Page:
The Most Important Legislation You Haven’t Heard About

Mar 15, 2019 by David Fowler

TN Attorney General between the silhouette of two judges
Tennesseans understandably tend to put their political focus on hot topics such as abortion legislation. But little attention has been given to what I think is one of the most important pieces of legislation going through the General Assembly, a proposed amendment to Tennessee’s constitution governing the office of the Attorney General and Reporter. Few realize the influence of that office or how little influence anyone has on that office.

The Influence of the Office on the State’s Judges

Many do not recognize the influence the attorney general has. Some are aware of high-profile things such as the current attorney general’s unwillingness to defend the state’s sovereignty protected by the 10th Amendment relative to the federal refugee resettlement program. But what they may not appreciate is the influence of the attorney general on the state’s judges.

For example, two years ago, a Knox County judge rightly ruled that the word “husband” in a statute didn’t include a woman’s wife in a same-sex “marriage” between two lesbians. A woman is never a husband and vice versa.

But the attorney general’s office came into court and argued that the word “husband” only meant spouse. This, according to the attorney general, was necessary in order to accommodate the U.S. Supreme Court’s new understanding of marriage in which male and female are irrelevant.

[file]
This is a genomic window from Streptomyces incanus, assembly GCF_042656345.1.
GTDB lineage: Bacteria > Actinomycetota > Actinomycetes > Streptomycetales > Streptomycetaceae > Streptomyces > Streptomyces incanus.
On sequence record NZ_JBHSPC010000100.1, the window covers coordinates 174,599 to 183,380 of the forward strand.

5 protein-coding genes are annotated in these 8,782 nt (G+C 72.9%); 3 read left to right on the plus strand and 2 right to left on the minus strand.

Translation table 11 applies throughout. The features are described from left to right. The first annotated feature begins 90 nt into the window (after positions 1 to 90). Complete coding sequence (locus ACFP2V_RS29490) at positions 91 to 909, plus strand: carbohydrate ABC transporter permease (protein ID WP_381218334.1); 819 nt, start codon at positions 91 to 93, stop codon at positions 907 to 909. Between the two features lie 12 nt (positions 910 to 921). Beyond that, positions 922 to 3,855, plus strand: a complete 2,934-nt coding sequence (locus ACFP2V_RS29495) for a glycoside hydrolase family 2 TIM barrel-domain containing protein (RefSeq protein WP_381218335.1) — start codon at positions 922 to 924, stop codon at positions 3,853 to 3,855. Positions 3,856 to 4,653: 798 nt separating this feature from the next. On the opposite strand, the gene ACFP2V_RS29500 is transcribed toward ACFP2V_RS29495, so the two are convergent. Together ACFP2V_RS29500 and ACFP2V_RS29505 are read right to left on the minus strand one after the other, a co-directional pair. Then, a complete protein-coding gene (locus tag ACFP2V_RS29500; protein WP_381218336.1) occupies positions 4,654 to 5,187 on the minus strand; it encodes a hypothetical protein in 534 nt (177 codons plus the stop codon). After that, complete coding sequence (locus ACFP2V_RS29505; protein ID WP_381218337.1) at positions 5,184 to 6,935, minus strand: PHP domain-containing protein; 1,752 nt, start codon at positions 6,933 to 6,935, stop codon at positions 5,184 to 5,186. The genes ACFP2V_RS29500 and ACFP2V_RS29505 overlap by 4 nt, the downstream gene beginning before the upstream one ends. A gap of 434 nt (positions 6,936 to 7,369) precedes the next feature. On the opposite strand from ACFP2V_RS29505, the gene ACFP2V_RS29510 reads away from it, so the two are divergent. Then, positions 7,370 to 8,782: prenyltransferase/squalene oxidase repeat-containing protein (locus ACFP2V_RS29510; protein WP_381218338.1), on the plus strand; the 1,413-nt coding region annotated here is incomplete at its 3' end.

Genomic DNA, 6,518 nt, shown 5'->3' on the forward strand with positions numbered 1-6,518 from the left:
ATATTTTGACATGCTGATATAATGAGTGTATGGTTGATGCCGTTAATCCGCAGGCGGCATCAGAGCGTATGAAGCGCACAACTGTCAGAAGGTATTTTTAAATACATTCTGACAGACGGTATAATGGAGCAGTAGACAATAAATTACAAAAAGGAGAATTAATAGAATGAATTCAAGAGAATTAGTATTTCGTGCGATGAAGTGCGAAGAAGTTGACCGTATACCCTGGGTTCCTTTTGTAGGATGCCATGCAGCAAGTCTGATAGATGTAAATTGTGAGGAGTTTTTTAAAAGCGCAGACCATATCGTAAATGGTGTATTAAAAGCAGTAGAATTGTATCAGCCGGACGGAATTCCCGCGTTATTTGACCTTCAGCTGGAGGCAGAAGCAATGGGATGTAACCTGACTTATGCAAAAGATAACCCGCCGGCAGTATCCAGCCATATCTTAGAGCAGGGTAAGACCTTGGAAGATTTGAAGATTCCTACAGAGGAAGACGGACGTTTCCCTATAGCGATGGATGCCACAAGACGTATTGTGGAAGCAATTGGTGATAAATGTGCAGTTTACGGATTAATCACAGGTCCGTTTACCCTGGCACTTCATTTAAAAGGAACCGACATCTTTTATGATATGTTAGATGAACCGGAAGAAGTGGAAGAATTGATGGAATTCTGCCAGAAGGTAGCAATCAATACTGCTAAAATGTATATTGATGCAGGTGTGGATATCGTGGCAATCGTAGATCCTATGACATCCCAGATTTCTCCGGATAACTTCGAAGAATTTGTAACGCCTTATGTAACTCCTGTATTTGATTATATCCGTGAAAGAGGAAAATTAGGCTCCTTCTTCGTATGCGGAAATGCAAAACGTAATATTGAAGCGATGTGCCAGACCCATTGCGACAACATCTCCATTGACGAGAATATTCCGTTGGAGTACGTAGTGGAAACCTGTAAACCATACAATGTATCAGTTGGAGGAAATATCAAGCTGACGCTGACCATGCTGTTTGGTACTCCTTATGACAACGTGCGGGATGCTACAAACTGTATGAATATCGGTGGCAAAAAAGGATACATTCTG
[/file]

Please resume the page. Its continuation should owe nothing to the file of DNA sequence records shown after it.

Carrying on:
The judge uncritically accepted the attorney general’s argument. To interpret “husband” in a manner that includes a “woman” is judicial legislation pure and simple, and it was done at the behest and urging of the attorney general.

The Influence of the Office on Public Policy

But the attorney general not only has significant influence among judges, he can also influence a change in public policy through his opinions.

Last month, in keeping with the attorney general’s acquiescence to the new norm of confusing biological sex with the psychological construct of gender, the attorney general issued an opinion stating that when the legislature 19 years ago used the word “gender” in a statute instead of the word “sex,” the legislature intended to include today’s modern concept of gender identity. Fat chance of that, given that I was there and remember the discussion and vote on the bill he misconstrued.

But the opinion was requested by Democrats as a means of finding out whether they needed to pursue or forego legislation that would have specifically added “gender identity” to that statute. Why would this opinion signal to them that their legislation was now unnecessary? Because they know attorneys and judges will use the opinion to usher into our law the idea that “gender” and “sex” are not only the same thing, but also the idea that gender includes gender identity.

The Influence of the Offiice on the Legislature

Lastly, the favorite tactic of those seeking to kill legislation is to get an attorney general’s opinion as to whether the proposed legislation is constitutional. The attorney general’s opinion may be accurate, but too many legislators, most of them being non-lawyers, are too quick to accept his or her opinion as the truth. However, they may not appreciate that someone with a different jurisprudential and constitutional philosophy might issue a different opinion.